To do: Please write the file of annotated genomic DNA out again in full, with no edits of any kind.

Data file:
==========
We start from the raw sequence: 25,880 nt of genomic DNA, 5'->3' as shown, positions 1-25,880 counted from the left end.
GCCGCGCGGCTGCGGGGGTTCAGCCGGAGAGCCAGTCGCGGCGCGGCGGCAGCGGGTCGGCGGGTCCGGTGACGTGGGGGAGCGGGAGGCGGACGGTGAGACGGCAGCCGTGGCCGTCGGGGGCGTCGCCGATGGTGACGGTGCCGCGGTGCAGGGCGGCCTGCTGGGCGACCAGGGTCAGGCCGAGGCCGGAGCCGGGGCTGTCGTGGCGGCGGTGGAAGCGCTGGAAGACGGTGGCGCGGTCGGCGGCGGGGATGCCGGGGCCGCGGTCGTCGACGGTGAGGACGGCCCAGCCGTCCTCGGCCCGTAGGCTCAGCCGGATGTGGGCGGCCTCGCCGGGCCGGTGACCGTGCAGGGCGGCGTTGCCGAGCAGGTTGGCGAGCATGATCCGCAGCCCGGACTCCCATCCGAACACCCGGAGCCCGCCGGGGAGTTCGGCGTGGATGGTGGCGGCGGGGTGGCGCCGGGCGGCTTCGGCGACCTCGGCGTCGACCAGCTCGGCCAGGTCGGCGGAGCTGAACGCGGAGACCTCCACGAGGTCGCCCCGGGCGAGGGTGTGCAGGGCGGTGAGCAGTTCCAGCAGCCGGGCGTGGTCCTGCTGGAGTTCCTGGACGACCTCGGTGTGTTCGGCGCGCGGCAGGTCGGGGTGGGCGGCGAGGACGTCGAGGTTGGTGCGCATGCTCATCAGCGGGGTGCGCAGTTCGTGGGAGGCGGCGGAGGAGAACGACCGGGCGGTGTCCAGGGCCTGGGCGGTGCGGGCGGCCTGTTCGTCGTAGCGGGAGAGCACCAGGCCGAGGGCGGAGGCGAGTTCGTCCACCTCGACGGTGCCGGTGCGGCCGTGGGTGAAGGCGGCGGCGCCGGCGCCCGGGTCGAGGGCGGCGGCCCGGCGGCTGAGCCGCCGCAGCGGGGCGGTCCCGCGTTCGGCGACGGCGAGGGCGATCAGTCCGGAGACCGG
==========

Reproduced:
We start from the raw sequence: 25,880 nt of genomic DNA, 5'->3' as shown, positions 1-25,880 counted from the left end.
GCCGCGCGGCTGCGGGGGTTCAGCCGGAGAGCCAGTCGCGGCGCGGCGGCAGCGGGTCGGCGGGTCCGGTGACGTGGGGGAGCGGGAGGCGGACGGTGAGACGGCAGCCGTGGCCGTCGGGGGCGTCGCCGATGGTGACGGTGCCGCGGTGCAGGGCGGCCTGCTGGGCGACCAGGGTCAGGCCGAGGCCGGAGCCGGGGCTGTCGTGGCGGCGGTGGAAGCGCTGGAAGACGGTGGCGCGGTCGGCGGCGGGGATGCCGGGGCCGCGGTCGTCGACGGTGAGGACGGCCCAGCCGTCCTCGGCCCGTAGGCTCAGCCGGATGTGGGCGGCCTCGCCGGGCCGGTGACCGTGCAGGGCGGCGTTGCCGAGCAGGTTGGCGAGCATGATCCGCAGCCCGGACTCCCATCCGAACACCCGGAGCCCGCCGGGGAGTTCGGCGTGGATGGTGGCGGCGGGGTGGCGCCGGGCGGCTTCGGCGACCTCGGCGTCGACCAGCTCGGCCAGGTCGGCGGAGCTGAACGCGGAGACCTCCACGAGGTCGCCCCGGGCGAGGGTGTGCAGGGCGGTGAGCAGTTCCAGCAGCCGGGCGTGGTCCTGCTGGAGTTCCTGGACGACCTCGGTGTGTTCGGCGCGCGGCAGGTCGGGGTGGGCGGCGAGGACGTCGAGGTTGGTGCGCATGCTCATCAGCGGGGTGCGCAGTTCGTGGGAGGCGGCGGAGGAGAACGACCGGGCGGTGTCCAGGGCCTGGGCGGTGCGGGCGGCCTGTTCGTCGTAGCGGGAGAGCACCAGGCCGAGGGCGGAGGCGAGTTCGTCCACCTCGACGGTGCCGGTGCGGCCGTGGGTGAAGGCGGCGGCGCCGGCGCCCGGGTCGAGGGCGGCGGCCCGGCGGCTGAGCCGCCGCAGCGGGGCGGTCCCGCGTTCGGCGACGGCGAGGGCGATCAGTCCGGAGACCGG